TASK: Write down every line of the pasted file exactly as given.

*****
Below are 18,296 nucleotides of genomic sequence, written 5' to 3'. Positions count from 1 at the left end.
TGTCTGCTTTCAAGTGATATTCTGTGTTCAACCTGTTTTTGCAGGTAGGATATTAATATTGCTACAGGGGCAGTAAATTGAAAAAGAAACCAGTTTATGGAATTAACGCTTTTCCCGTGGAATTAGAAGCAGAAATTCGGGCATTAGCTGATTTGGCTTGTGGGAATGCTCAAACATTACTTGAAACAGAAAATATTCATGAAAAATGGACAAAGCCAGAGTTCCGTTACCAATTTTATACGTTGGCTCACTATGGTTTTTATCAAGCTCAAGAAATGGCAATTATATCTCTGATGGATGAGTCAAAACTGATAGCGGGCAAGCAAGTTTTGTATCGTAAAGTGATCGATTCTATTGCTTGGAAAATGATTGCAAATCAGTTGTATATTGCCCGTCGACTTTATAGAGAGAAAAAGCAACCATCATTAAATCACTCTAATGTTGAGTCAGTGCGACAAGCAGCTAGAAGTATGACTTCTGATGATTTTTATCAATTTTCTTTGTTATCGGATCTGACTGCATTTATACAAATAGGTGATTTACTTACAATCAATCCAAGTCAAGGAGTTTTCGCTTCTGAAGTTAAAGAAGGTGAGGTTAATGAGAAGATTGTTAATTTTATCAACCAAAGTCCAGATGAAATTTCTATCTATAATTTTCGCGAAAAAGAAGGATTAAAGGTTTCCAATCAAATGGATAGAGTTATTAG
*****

Below are 18,296 nucleotides of genomic sequence, written 5' to 3'. Positions count from 1 at the left end.
TGTCTGCTTTCAAGTGATATTCTGTGTTCAACCTGTTTTTGCAGGTAGGATATTAATATTGCTACAGGGGCAGTAAATTGAAAAAGAAACCAGTTTATGGAATTAACGCTTTTCCCGTGGAATTAGAAGCAGAAATTCGGGCATTAGCTGATTTGGCTTGTGGGAATGCTCAAACATTACTTGAAACAGAAAATATTCATGAAAAATGGACAAAGCCAGAGTTCCGTTACCAATTTTATACGTTGGCTCACTATGGTTTTTATCAAGCTCAAGAAATGGCAATTATATCTCTGATGGATGAGTCAAAACTGATAGCGGGCAAGCAAGTTTTGTATCGTAAAGTGATCGATTCTATTGCTTGGAAAATGATTGCAAATCAGTTGTATATTGCCCGTCGACTTTATAGAGAGAAAAAGCAACCATCATTAAATCACTCTAATGTTGAGTCAGTGCGACAAGCAGCTAGAAGTATGACTTCTGATGATTTTTATCAATTTTCTTTGTTATCGGATCTGACTGCATTTATACAAATAGGTGATTTACTTACAATCAATCCAAGTCAAGGAGTTTTCGCTTCTGAAGTTAAAGAAGGTGAGGTTAATGAGAAGATTGTTAATTTTATCAACCAAAGTCCAGATGAAATTTCTATCTATAATTTTCGCGAAAAAGAAGGATTAAAGGTTTCCAATCAAATGGATAGAGTTATTAG